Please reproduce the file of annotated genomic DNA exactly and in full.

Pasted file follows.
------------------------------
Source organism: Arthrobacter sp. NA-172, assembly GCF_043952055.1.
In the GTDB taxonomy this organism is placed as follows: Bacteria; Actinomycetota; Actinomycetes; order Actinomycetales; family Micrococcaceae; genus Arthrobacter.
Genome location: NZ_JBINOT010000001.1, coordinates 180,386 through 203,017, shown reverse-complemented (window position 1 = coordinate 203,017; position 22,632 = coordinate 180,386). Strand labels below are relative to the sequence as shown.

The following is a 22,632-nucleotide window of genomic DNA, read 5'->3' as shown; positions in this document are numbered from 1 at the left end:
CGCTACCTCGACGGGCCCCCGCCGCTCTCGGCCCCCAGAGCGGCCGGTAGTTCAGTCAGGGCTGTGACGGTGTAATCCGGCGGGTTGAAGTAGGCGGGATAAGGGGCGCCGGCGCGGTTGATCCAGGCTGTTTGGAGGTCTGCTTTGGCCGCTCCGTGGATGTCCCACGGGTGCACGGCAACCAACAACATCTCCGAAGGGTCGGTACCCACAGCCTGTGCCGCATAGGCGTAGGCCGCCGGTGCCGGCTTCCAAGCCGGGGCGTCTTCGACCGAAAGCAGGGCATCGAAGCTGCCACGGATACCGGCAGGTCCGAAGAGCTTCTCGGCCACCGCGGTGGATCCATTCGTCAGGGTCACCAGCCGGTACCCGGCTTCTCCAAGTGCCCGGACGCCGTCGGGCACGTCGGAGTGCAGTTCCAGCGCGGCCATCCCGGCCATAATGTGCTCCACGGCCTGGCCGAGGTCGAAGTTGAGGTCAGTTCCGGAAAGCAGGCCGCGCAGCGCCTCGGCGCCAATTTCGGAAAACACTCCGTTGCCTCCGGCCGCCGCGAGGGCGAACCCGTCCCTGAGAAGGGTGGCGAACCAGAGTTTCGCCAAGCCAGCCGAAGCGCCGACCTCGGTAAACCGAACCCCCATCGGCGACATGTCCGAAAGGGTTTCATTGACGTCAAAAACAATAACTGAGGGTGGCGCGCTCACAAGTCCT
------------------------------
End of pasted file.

Source organism: Arthrobacter sp. NA-172, assembly GCF_043952055.1.
In the GTDB taxonomy this organism is placed as follows: Bacteria; Actinomycetota; Actinomycetes; order Actinomycetales; family Micrococcaceae; genus Arthrobacter.
Genome location: NZ_JBINOT010000001.1, coordinates 180,386 through 203,017, shown reverse-complemented (window position 1 = coordinate 203,017; position 22,632 = coordinate 180,386). Strand labels below are relative to the sequence as shown.

The following is a 22,632-nucleotide window of genomic DNA, read 5'->3' as shown; positions in this document are numbered from 1 at the left end:
CGCTACCTCGACGGGCCCCCGCCGCTCTCGGCCCCCAGAGCGGCCGGTAGTTCAGTCAGGGCTGTGACGGTGTAATCCGGCGGGTTGAAGTAGGCGGGATAAGGGGCGCCGGCGCGGTTGATCCAGGCTGTTTGGAGGTCTGCTTTGGCCGCTCCGTGGATGTCCCACGGGTGCACGGCAACCAACAACATCTCCGAAGGGTCGGTACCCACAGCCTGTGCCGCATAGGCGTAGGCCGCCGGTGCCGGCTTCCAAGCCGGGGCGTCTTCGACCGAAAGCAGGGCATCGAAGCTGCCACGGATACCGGCAGGTCCGAAGAGCTTCTCGGCCACCGCGGTGGATCCATTCGTCAGGGTCACCAGCCGGTACCCGGCTTCTCCAAGTGCCCGGACGCCGTCGGGCACGTCGGAGTGCAGTTCCAGCGCGGCCATCCCGGCCATAATGTGCTCCACGGCCTGGCCGAGGTCGAAGTTGAGGTCAGTTCCGGAAAGCAGGCCGCGCAGCGCCTCGGCGCCAATTTCGGAAAACACTCCGTTGCCTCCGGCCGCCGCGAGGGCGAACCCGTCCCTGAGAAGGGTGGCGAACCAGAGTTTCGCCAAGCCAGCCGAAGCGCCGACCTCGGTAAACCGAACCCCCATCGGCGACATGTCCGAAAGGGTTTCATTGACGTCAAAAACAATAACTGAGGGTGGCGCGCTCACAAGTCCT